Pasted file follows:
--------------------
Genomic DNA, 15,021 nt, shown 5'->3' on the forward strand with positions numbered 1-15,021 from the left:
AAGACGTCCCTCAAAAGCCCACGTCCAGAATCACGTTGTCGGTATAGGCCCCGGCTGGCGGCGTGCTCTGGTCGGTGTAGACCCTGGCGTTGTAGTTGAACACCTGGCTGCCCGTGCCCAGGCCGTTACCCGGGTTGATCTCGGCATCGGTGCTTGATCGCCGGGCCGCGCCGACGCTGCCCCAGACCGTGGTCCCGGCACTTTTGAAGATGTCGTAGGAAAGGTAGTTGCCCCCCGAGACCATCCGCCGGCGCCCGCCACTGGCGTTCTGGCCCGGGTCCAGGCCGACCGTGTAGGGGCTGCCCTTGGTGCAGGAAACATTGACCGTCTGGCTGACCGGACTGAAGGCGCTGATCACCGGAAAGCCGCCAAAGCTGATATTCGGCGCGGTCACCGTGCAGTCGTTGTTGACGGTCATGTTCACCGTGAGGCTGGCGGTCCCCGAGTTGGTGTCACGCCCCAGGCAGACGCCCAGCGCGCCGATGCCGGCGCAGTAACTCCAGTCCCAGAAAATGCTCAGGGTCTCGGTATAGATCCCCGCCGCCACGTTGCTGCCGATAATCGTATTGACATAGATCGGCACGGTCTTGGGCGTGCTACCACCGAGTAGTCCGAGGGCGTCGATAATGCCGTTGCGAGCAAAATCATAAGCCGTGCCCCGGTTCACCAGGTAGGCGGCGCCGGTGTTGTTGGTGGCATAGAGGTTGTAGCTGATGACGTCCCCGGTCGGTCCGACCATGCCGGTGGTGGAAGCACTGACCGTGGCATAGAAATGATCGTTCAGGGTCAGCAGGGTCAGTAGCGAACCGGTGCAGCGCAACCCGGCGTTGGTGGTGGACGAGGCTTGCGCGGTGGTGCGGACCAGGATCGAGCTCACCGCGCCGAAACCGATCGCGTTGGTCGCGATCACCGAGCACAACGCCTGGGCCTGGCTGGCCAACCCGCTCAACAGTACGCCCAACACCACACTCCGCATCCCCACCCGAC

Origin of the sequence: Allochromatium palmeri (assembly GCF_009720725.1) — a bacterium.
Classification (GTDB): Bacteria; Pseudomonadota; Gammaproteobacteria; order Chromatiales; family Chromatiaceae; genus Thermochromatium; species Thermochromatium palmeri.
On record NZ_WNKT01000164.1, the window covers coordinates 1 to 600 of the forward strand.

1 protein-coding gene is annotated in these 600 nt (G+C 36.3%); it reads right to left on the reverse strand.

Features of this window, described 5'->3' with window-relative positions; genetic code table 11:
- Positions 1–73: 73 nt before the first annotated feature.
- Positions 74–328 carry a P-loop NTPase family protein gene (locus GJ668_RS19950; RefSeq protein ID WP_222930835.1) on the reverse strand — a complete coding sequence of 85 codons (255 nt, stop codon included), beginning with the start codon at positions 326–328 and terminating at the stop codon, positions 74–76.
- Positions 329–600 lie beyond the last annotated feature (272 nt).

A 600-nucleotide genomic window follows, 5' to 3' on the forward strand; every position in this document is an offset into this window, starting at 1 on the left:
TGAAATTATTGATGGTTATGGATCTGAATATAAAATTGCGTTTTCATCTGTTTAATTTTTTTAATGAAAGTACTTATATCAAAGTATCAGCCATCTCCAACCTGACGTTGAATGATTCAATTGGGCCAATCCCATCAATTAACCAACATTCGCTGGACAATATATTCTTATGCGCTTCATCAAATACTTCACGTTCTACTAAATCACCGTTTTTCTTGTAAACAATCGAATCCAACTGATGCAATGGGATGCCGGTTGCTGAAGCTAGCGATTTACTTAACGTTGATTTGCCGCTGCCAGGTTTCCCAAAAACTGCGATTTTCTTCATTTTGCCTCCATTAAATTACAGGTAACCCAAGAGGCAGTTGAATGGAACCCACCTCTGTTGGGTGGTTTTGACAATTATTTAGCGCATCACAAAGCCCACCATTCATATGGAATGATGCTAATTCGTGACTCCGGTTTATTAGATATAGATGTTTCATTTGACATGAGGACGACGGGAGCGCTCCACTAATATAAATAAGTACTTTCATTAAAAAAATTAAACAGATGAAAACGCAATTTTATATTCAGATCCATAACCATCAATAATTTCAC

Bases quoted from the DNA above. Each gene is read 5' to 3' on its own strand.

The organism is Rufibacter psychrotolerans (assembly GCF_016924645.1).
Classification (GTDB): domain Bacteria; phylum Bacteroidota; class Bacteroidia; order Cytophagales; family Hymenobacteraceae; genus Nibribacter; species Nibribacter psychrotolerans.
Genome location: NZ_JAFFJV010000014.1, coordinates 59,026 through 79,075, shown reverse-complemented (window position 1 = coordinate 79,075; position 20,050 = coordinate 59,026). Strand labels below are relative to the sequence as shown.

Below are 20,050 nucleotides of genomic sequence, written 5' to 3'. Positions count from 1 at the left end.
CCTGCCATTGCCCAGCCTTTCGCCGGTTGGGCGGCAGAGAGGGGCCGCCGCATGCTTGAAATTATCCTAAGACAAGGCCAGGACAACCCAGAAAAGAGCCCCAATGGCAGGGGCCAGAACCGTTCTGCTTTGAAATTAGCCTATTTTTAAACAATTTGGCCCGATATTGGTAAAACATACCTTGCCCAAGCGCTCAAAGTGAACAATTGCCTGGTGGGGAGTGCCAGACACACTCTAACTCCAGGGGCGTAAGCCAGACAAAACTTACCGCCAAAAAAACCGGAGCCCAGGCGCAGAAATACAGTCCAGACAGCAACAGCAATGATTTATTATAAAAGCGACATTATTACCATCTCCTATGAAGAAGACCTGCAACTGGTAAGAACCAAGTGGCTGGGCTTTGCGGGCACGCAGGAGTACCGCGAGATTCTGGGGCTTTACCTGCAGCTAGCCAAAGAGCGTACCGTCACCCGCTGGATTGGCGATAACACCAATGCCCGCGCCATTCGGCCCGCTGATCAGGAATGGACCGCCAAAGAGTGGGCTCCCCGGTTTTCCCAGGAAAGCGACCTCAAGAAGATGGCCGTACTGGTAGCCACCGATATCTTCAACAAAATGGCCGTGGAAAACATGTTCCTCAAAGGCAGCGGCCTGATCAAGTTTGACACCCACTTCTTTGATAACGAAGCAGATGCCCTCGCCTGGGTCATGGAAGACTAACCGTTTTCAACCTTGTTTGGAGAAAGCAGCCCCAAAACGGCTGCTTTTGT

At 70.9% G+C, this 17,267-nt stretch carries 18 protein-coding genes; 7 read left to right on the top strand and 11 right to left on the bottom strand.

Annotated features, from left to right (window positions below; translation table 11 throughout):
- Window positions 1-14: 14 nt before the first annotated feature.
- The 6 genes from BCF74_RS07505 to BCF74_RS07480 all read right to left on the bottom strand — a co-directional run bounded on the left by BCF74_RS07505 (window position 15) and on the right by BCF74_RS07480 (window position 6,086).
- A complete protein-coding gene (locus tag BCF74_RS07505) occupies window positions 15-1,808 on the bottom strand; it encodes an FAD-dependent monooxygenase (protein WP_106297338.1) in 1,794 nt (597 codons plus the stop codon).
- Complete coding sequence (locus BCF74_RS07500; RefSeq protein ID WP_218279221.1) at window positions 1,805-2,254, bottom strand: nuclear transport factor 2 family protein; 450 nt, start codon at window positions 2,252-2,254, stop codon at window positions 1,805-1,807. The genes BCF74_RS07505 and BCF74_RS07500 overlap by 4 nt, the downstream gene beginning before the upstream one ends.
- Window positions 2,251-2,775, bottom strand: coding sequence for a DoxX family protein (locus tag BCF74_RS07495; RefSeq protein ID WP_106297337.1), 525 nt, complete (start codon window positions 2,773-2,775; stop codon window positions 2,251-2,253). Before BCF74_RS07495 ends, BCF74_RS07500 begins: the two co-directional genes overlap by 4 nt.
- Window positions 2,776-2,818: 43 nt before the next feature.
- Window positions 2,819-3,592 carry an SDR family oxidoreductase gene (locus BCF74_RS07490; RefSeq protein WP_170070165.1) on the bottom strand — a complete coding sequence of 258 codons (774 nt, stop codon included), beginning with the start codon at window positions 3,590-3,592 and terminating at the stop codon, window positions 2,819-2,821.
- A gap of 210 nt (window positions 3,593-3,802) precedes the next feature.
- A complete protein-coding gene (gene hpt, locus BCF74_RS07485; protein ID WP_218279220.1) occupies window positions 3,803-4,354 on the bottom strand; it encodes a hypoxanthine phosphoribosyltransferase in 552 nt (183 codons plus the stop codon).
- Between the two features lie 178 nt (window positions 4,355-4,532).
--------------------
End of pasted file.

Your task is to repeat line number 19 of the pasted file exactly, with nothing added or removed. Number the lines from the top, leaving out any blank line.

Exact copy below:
At 70.9% G+C, this 17,267-nt stretch carries 18 protein-coding genes; 7 read left to right on the top strand and 11 right to left on the bottom strand.